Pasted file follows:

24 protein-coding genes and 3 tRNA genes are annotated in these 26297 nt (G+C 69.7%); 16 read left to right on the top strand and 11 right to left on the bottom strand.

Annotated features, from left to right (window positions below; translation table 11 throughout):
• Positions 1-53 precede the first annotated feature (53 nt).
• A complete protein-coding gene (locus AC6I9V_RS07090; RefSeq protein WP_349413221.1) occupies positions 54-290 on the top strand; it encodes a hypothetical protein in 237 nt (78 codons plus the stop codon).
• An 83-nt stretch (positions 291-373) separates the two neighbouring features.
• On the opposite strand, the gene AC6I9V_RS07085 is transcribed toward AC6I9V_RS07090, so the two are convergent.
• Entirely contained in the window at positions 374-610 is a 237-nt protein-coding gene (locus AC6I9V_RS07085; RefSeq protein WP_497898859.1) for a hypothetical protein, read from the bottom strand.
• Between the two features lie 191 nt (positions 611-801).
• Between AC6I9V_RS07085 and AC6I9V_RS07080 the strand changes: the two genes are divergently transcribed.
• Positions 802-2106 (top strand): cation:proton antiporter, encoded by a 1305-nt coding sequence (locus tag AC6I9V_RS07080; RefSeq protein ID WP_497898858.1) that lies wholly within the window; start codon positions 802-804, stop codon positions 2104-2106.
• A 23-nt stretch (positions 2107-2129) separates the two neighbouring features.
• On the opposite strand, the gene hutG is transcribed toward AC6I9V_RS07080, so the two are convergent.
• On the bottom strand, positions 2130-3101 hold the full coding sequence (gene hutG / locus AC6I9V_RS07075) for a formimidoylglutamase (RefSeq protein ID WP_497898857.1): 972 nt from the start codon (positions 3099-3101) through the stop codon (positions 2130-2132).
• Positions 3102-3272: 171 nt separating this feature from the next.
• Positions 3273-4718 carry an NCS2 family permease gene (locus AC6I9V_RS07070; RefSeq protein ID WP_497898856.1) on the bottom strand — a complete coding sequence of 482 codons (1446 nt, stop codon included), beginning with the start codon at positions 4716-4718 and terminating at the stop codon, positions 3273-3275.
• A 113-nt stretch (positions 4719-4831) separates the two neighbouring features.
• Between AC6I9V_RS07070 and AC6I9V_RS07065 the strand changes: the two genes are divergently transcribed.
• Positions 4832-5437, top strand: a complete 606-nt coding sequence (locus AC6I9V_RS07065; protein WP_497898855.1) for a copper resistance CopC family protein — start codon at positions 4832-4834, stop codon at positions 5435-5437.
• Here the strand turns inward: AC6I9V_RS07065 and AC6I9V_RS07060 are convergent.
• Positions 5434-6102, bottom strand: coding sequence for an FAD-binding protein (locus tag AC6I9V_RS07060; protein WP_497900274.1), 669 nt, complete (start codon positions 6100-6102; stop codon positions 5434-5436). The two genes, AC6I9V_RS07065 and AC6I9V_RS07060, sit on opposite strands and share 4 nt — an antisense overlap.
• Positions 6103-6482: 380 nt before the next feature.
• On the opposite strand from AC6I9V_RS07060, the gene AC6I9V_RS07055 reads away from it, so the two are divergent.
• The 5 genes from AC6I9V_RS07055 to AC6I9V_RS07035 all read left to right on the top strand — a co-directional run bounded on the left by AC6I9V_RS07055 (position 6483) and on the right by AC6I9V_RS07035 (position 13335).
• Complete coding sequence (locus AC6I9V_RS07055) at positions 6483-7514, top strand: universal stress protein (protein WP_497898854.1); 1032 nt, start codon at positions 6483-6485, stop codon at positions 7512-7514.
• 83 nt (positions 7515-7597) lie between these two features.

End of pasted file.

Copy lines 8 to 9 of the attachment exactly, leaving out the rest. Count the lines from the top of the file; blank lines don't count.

• Between the two features lie 191 nt (positions 611-801).
• Between AC6I9V_RS07085 and AC6I9V_RS07080 the strand changes: the two genes are divergently transcribed.